Town of Gordonsville Virginia
Town of Gordonsville Virginia
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Safety Tips
To help keep our citizens and our community safe, the Town Police Department offers the following safety tips, which may be updated from time to time to provide information that is seasonal or related to events of the day. For more information, contact the Gordonsville Police Department at (540) 832-2234.

Beware of Yard and Housework Scams
With the arrival of fall, there's a lot of yard work to do and some people need help.

The Gordonsville Police Department is urging residents to be careful about whom they hire for yard work and other work around the house. Residents are warned to NOT pay in advance for gutter and yard work. There is a known scheme where groups of people go through neighborhoods looking for work and asking for money up front; however, once the workers are paid they never come back to do the work.

Another scheme is where workers clean gutters or do other work, and then they claim they did extra work and demand more money.

Chief Corbin wants to remind homeowners not to take chances by hiring unlicensed workers. He is encouraging people to never pay for work in advance. He also wants to encourage people to watch out for each other and report suspicious activity. If you have questions or wish to report suspicious activity, please contact the Gordonsville Police Department at (540) 832-2234.

To Grandmother's House We Go
Getting ready for holiday travel? We all want to keep our little angels as warm as possible but don’t forget that bulky coats and car seats don’t mix. Instead use that coat as a blanket. Here are 4 more tips from our expert mom who’s hitting the road for her baby’s first Thanksgiving.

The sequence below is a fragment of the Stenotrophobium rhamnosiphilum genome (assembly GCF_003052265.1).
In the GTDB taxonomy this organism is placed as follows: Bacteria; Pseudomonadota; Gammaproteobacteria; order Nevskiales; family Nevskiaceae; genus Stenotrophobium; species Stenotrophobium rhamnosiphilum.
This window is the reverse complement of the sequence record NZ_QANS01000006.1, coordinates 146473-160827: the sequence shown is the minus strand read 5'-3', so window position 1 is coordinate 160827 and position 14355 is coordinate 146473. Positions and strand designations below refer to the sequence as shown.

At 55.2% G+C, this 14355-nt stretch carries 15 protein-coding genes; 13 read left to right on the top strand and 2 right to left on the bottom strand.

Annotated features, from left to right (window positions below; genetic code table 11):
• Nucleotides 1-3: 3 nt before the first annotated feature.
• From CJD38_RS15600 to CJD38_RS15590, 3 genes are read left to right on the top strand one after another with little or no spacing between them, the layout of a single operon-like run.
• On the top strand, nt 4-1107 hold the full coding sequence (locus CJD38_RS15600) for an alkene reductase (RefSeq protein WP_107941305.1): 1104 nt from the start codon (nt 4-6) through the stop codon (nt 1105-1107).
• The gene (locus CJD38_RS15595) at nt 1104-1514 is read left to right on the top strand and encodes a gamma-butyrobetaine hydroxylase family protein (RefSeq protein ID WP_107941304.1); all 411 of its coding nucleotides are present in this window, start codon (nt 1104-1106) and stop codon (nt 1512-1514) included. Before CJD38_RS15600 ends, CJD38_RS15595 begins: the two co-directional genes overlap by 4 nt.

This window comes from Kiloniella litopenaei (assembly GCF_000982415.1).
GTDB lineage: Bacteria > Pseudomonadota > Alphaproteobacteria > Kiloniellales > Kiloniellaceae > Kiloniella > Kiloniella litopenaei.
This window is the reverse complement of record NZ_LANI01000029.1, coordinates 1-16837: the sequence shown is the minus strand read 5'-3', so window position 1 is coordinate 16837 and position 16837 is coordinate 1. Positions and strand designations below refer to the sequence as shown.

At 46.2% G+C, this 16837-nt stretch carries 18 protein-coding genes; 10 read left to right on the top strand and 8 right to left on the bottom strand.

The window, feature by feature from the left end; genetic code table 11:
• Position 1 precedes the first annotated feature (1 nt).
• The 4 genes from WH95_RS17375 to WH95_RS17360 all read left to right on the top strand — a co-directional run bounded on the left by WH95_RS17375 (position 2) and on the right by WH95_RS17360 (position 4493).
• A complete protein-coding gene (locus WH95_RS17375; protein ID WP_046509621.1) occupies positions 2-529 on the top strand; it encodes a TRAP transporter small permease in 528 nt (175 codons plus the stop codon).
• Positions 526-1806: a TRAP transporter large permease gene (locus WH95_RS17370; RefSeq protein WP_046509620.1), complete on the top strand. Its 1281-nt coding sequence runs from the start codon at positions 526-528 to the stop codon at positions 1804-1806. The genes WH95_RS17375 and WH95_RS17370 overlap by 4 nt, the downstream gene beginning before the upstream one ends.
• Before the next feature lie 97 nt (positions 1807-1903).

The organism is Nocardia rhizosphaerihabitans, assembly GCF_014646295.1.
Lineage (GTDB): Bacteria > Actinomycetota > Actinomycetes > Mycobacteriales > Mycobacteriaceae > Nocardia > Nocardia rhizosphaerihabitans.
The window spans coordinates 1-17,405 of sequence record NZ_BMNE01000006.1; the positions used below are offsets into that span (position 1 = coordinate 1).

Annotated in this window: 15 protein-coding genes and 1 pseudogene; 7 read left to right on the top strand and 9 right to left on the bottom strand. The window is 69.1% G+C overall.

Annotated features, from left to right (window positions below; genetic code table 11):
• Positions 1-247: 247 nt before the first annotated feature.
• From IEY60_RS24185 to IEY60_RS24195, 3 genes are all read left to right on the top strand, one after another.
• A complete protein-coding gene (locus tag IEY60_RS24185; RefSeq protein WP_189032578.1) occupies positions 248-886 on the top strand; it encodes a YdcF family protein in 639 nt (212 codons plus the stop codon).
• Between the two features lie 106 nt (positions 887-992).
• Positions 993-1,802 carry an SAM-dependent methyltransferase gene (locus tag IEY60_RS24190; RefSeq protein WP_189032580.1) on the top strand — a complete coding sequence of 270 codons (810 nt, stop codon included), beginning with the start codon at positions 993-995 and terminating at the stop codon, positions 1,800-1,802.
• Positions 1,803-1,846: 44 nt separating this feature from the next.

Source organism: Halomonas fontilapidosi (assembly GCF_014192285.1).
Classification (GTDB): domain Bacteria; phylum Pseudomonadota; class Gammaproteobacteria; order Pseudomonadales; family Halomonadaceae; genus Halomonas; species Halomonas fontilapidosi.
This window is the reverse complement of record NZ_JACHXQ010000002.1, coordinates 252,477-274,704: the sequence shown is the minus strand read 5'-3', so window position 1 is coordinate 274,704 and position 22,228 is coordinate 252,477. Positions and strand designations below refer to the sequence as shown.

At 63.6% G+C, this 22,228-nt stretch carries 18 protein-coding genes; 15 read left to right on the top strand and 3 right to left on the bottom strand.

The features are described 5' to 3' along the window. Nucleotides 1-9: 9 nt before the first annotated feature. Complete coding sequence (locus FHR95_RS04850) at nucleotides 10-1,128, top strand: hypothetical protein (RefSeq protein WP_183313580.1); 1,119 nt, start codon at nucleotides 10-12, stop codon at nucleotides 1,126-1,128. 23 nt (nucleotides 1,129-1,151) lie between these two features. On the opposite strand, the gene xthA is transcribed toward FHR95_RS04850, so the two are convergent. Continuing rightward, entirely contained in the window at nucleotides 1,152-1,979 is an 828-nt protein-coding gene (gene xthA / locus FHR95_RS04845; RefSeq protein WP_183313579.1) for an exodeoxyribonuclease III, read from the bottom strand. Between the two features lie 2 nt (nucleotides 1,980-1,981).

Top Chef
Thanksgiving is a great time to share family recipes and food traditions. While you’re doing it, don’t be afraid to include your kids. It’s a great way to teach more responsible kids how to cook safely. Here are a few more tips to keep all your little chefs safe

Tips for Toys
If you’re getting a head start on holiday shopping, take an extra second to read the instructions and warning labels to make sure the game or toy is just right for your child. It never hurts to double check to see if there are any small parts that are not appropriate for young kids. Here are a few more tips for toys this holiday season.

Taking Time to Educate Grandparents
Researchers often provide us with information that may help us influence the caregiver at our fitting stations or check up events to modify some of their behaviors in protecting their children. This is an example of how we can apply what is learned during research to our curbside communication with families especially grandparents.

In a recent study, "Grandparents and Child Passenger Safety", published in the Accident Analysis and Prevention, researchers wanted to compare child passenger safety (CPS) practices of grandparents versus parents and determine grandparents' opinions on car safety seats, barriers to use, and ways to transport grandchildren safely. A total of 1758 parents transporting 2713 children, and 284 grandparents transporting 391 grandchildren were included in the study.

While most drivers were buckled up and used car seats, almost 25% of parents and grandparents chose the incorrect seat to transport the child, and greater than 68% had at least one harness-related error. Grandparents were more likely to have looser lower anchor straps or seat belts and have children younger than thirteen years in the front seat.